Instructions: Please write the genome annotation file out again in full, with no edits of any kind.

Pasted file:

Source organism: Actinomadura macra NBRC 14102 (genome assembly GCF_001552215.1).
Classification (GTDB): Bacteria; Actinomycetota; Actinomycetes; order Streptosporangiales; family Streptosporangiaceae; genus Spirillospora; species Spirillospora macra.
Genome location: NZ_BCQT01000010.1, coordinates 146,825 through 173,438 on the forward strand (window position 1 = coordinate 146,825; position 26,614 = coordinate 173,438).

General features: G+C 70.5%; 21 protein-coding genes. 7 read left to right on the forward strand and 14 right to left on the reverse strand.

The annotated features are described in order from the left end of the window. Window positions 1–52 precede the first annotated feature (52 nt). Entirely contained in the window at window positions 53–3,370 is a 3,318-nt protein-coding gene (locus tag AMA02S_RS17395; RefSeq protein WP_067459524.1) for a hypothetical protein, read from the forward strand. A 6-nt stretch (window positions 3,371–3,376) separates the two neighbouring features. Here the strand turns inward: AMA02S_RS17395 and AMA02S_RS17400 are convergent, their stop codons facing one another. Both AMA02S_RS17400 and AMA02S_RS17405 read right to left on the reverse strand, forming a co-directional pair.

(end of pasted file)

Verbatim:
Source organism: Actinomadura macra NBRC 14102 (genome assembly GCF_001552215.1).
Classification (GTDB): Bacteria; Actinomycetota; Actinomycetes; order Streptosporangiales; family Streptosporangiaceae; genus Spirillospora; species Spirillospora macra.
Genome location: NZ_BCQT01000010.1, coordinates 146,825 through 173,438 on the forward strand (window position 1 = coordinate 146,825; position 26,614 = coordinate 173,438).

General features: G+C 70.5%; 21 protein-coding genes. 7 read left to right on the forward strand and 14 right to left on the reverse strand.

The annotated features are described in order from the left end of the window. Window positions 1–52 precede the first annotated feature (52 nt). Entirely contained in the window at window positions 53–3,370 is a 3,318-nt protein-coding gene (locus tag AMA02S_RS17395; RefSeq protein WP_067459524.1) for a hypothetical protein, read from the forward strand. A 6-nt stretch (window positions 3,371–3,376) separates the two neighbouring features. Here the strand turns inward: AMA02S_RS17395 and AMA02S_RS17400 are convergent, their stop codons facing one another. Both AMA02S_RS17400 and AMA02S_RS17405 read right to left on the reverse strand, forming a co-directional pair.